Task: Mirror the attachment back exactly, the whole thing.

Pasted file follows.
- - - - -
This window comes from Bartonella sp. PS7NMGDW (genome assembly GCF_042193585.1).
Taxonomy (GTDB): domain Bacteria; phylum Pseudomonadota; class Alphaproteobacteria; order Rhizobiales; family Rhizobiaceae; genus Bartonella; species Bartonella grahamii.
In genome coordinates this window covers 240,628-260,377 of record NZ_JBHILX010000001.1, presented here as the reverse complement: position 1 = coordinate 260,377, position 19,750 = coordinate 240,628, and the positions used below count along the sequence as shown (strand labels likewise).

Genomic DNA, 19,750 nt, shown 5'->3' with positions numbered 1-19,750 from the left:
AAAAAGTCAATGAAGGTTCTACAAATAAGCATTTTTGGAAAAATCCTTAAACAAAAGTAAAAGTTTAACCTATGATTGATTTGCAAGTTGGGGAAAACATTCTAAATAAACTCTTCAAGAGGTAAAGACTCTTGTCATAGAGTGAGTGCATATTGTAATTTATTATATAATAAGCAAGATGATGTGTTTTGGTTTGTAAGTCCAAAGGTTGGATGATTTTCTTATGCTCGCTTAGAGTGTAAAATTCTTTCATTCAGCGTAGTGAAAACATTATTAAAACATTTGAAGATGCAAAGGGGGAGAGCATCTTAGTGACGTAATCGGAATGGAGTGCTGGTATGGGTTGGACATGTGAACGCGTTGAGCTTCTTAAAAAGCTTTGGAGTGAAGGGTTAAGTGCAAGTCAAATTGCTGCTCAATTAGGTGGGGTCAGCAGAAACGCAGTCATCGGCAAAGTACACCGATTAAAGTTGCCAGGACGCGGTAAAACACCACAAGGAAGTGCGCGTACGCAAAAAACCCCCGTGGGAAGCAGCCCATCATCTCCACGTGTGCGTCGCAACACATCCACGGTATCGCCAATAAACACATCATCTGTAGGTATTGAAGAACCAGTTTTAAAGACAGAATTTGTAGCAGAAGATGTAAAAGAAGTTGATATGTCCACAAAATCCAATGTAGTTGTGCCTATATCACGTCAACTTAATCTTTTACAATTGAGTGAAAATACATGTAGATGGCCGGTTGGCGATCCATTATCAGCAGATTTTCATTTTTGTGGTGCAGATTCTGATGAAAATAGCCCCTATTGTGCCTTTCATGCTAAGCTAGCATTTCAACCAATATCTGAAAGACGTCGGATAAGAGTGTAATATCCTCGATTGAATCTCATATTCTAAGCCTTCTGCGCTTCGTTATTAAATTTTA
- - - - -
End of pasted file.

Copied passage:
This window comes from Bartonella sp. PS7NMGDW (genome assembly GCF_042193585.1).
Taxonomy (GTDB): domain Bacteria; phylum Pseudomonadota; class Alphaproteobacteria; order Rhizobiales; family Rhizobiaceae; genus Bartonella; species Bartonella grahamii.
In genome coordinates this window covers 240,628-260,377 of record NZ_JBHILX010000001.1, presented here as the reverse complement: position 1 = coordinate 260,377, position 19,750 = coordinate 240,628, and the positions used below count along the sequence as shown (strand labels likewise).

Genomic DNA, 19,750 nt, shown 5'->3' with positions numbered 1-19,750 from the left:
AAAAAGTCAATGAAGGTTCTACAAATAAGCATTTTTGGAAAAATCCTTAAACAAAAGTAAAAGTTTAACCTATGATTGATTTGCAAGTTGGGGAAAACATTCTAAATAAACTCTTCAAGAGGTAAAGACTCTTGTCATAGAGTGAGTGCATATTGTAATTTATTATATAATAAGCAAGATGATGTGTTTTGGTTTGTAAGTCCAAAGGTTGGATGATTTTCTTATGCTCGCTTAGAGTGTAAAATTCTTTCATTCAGCGTAGTGAAAACATTATTAAAACATTTGAAGATGCAAAGGGGGAGAGCATCTTAGTGACGTAATCGGAATGGAGTGCTGGTATGGGTTGGACATGTGAACGCGTTGAGCTTCTTAAAAAGCTTTGGAGTGAAGGGTTAAGTGCAAGTCAAATTGCTGCTCAATTAGGTGGGGTCAGCAGAAACGCAGTCATCGGCAAAGTACACCGATTAAAGTTGCCAGGACGCGGTAAAACACCACAAGGAAGTGCGCGTACGCAAAAAACCCCCGTGGGAAGCAGCCCATCATCTCCACGTGTGCGTCGCAACACATCCACGGTATCGCCAATAAACACATCATCTGTAGGTATTGAAGAACCAGTTTTAAAGACAGAATTTGTAGCAGAAGATGTAAAAGAAGTTGATATGTCCACAAAATCCAATGTAGTTGTGCCTATATCACGTCAACTTAATCTTTTACAATTGAGTGAAAATACATGTAGATGGCCGGTTGGCGATCCATTATCAGCAGATTTTCATTTTTGTGGTGCAGATTCTGATGAAAATAGCCCCTATTGTGCCTTTCATGCTAAGCTAGCATTTCAACCAATATCTGAAAGACGTCGGATAAGAGTGTAATATCCTCGATTGAATCTCATATTCTAAGCCTTCTGCGCTTCGTTATTAAATTTTA